On Friday, the Bangor Daily News published an editorial suggesting that Question 2 on the November ballot receive a no vote. While I have a tremendous respect for the BDN and its editorial staff, I wish to offer the readers another perspective.
I have had the privilege of serving a health center in Maine for the past 13 years. The health center model is to offer access to high-quality, comprehensive and integrated care without refusal because of inability to pay. That includes oral health as well as medical and behavioral health. We treat the whole person — head to toe, psychiatry to podiatry. Medical care does not stop at the shoulder — the head is connected to the body.
Eight years ago, we at Penobscot Community Health Care began dental services with one dentist, one dental assistant and one dental hygienist and a waiting list of more than 4,000 Maine people. We have been fortunate enough to expand our dental services and currently have more than 12,000 dental patients. However, we are not able to fill the current need, and neither are countless other health centers and dental clinics across rural Maine.
That’s because Maine has a dental crisis. While nationally there is one dentist for every 1,600 people, Maine has one dentist for every 2,300 people. The result: Nearly 250,000 Maine residents do not have dental care, and the gap is expected to widen as dentists retire over the next decade — 40-plus percent of Maine dentists are now over the age of 55.
Another chilling fact: The No. 1 reason people age 18 to 44 who do not have insurance or who are on MaineCare show up in emergency rooms is dental pain. Think about that for a minute — dental pain. And the only treatment available is to help ward off the pain by prescribing pain medication and an antibiotic, but medications do not fix the problem.
In 2006, there were 12,000 such visits, and the cost for those visits approaches $7 million. That’s right, $7 million — and the dental problem was not fixed.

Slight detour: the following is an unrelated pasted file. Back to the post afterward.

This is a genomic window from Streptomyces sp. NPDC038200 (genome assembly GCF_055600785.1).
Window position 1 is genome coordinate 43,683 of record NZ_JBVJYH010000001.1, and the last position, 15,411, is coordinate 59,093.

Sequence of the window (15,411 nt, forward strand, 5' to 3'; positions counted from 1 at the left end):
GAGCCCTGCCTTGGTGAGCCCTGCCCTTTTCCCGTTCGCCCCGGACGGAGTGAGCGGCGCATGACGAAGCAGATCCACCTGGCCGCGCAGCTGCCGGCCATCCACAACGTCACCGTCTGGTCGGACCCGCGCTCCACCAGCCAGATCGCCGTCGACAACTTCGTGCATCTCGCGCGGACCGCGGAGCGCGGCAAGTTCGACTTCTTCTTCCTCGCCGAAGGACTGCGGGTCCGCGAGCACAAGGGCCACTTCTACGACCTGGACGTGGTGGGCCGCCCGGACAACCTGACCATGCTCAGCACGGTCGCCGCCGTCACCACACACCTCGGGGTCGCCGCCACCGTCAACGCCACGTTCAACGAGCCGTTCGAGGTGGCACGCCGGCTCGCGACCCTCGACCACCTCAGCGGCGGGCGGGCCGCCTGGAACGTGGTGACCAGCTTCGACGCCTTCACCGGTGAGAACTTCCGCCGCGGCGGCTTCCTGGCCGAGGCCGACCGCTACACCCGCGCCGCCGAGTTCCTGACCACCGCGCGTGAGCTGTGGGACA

If we want to address Maine’s dental crisis, we can’t count on just hoping for more dentists; we need to be proactive.
Question 2 asks the voters to approve a “one-time” expenditure of $5 million. What does that buy? The bond includes $3.5 million for a teaching clinic and $1.5 million for expansion or creation of additional dental space in nonprofit community clinics.
By voting yes, we will see creation of a school of dental medicine in Maine and the expansion of dental care statewide. This dental school will recruit students from Maine schools and colleges who now have to leave the state to study dentistry. It will be a school that places its fourth-year students in the community clinics all across Maine for a minimum of six months or, in many cases, for the entire year.
Research has shown that students tend to stay in the communities where they trained. They become invested in the fabric of the community. We know this firsthand because Maine’s only medical school has provided 25 percent of its graduates as practicing physicians in rural Maine.
We are pleased that the Maine Dental Association and dozens of other organizations dealing with health care issues have endorsed this initiative. Also, I have spoken personally to each gubernatorial candidate, and each has endorsed this as a win-win for Maine’s people.
It will provide more than 60,000 dental visits in the teaching clinics each year, high-paying jobs — as faculty, hygienists, dental assistants, receptionists and clerical support — and economic benefit to the state while stemming Maine’s oral health dilemma.
We believe the people of Maine are very frugal and wise. We believe they know the reality — poor oral health has a lifetime of negative consequences — and we believe they know firsthand the difficulty of getting access to affordable dental care. We also believe they can sense a great deal when they see it, and this is a great deal for Maine.
Please vote yes on Question 2 on the November ballot.
The Rev. Bob Carlson is the president of Penobscot Community Health Care.